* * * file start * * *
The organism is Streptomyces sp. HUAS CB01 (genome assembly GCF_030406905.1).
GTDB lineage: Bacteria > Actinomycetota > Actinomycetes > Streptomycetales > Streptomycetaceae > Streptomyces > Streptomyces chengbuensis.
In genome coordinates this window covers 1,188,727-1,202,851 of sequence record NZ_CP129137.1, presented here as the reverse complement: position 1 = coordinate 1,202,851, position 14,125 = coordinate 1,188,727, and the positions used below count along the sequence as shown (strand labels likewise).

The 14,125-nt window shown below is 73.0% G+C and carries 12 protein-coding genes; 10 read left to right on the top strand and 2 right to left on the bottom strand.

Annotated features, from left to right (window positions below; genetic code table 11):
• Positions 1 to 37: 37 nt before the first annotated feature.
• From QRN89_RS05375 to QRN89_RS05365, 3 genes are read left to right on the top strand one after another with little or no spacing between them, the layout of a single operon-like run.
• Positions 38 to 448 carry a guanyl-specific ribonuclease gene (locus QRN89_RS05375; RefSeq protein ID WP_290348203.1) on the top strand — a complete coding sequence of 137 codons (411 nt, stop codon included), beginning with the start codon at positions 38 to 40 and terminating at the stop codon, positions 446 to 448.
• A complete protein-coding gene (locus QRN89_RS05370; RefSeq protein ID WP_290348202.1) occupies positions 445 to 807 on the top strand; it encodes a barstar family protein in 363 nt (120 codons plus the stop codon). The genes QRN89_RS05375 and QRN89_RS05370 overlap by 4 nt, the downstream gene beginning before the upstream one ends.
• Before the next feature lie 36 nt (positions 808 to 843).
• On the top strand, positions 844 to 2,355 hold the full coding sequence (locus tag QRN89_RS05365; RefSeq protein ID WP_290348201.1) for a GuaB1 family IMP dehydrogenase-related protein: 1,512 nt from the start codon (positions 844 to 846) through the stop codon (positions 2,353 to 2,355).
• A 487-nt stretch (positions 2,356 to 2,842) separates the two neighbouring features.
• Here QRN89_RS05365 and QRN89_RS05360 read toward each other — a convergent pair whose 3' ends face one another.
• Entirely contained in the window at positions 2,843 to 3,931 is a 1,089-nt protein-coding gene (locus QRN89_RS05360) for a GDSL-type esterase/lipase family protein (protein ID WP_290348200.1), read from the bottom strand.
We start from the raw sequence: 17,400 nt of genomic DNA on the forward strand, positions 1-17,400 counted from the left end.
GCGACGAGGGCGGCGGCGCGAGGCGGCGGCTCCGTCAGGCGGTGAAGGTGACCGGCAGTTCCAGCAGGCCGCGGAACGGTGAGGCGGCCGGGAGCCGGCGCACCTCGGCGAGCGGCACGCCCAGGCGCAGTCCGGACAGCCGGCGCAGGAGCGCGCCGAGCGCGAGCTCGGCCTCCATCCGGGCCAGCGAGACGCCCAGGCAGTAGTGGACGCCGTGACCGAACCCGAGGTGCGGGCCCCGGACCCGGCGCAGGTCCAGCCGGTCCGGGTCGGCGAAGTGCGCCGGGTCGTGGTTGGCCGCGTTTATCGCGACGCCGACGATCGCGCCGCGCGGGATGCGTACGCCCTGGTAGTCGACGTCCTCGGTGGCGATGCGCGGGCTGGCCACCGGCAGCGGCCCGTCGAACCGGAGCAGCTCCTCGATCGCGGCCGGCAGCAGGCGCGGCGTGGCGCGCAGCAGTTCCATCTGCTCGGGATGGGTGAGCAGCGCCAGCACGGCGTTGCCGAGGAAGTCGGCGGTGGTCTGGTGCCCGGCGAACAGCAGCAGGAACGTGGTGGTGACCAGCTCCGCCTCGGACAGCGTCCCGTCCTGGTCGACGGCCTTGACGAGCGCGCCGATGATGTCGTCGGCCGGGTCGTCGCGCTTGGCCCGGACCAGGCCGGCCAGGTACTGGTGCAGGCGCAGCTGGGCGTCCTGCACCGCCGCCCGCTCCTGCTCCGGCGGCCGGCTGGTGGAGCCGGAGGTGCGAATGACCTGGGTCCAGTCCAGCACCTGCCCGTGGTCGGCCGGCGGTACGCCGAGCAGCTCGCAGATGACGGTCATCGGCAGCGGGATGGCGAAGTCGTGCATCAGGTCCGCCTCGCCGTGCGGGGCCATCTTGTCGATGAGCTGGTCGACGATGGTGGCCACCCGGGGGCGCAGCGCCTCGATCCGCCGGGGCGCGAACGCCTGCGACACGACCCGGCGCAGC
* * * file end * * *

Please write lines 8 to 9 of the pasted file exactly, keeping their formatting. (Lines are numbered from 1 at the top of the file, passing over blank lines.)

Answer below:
• Positions 38 to 448 carry a guanyl-specific ribonuclease gene (locus QRN89_RS05375; RefSeq protein ID WP_290348203.1) on the top strand — a complete coding sequence of 137 codons (411 nt, stop codon included), beginning with the start codon at positions 38 to 40 and terminating at the stop codon, positions 446 to 448.
• A complete protein-coding gene (locus QRN89_RS05370; RefSeq protein ID WP_290348202.1) occupies positions 445 to 807 on the top strand; it encodes a barstar family protein in 363 nt (120 codons plus the stop codon). The genes QRN89_RS05375 and QRN89_RS05370 overlap by 4 nt, the downstream gene beginning before the upstream one ends.